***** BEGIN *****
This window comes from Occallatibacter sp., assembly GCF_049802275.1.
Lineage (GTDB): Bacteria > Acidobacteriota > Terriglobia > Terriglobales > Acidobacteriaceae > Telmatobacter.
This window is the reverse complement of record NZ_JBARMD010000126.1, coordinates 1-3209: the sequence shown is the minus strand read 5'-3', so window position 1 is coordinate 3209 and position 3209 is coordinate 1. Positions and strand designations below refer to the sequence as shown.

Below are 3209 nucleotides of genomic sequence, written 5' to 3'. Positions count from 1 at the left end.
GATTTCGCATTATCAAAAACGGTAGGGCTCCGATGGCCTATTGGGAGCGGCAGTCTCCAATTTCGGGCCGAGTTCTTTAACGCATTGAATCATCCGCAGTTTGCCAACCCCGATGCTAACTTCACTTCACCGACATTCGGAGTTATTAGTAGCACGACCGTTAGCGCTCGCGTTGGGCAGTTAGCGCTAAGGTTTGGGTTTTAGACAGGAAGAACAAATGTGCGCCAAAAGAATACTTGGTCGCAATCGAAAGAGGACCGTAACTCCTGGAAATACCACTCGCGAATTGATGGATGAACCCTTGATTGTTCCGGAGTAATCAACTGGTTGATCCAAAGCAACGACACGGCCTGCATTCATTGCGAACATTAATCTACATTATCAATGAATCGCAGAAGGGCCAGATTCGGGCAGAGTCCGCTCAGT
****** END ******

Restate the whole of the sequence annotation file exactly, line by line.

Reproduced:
This window comes from Occallatibacter sp., assembly GCF_049802275.1.
Lineage (GTDB): Bacteria > Acidobacteriota > Terriglobia > Terriglobales > Acidobacteriaceae > Telmatobacter.
This window is the reverse complement of record NZ_JBARMD010000126.1, coordinates 1-3209: the sequence shown is the minus strand read 5'-3', so window position 1 is coordinate 3209 and position 3209 is coordinate 1. Positions and strand designations below refer to the sequence as shown.

Below are 3209 nucleotides of genomic sequence, written 5' to 3'. Positions count from 1 at the left end.
GATTTCGCATTATCAAAAACGGTAGGGCTCCGATGGCCTATTGGGAGCGGCAGTCTCCAATTTCGGGCCGAGTTCTTTAACGCATTGAATCATCCGCAGTTTGCCAACCCCGATGCTAACTTCACTTCACCGACATTCGGAGTTATTAGTAGCACGACCGTTAGCGCTCGCGTTGGGCAGTTAGCGCTAAGGTTTGGGTTTTAGACAGGAAGAACAAATGTGCGCCAAAAGAATACTTGGTCGCAATCGAAAGAGGACCGTAACTCCTGGAAATACCACTCGCGAATTGATGGATGAACCCTTGATTGTTCCGGAGTAATCAACTGGTTGATCCAAAGCAACGACACGGCCTGCATTCATTGCGAACATTAATCTACATTATCAATGAATCGCAGAAGGGCCAGATTCGGGCAGAGTCCGCTCAGT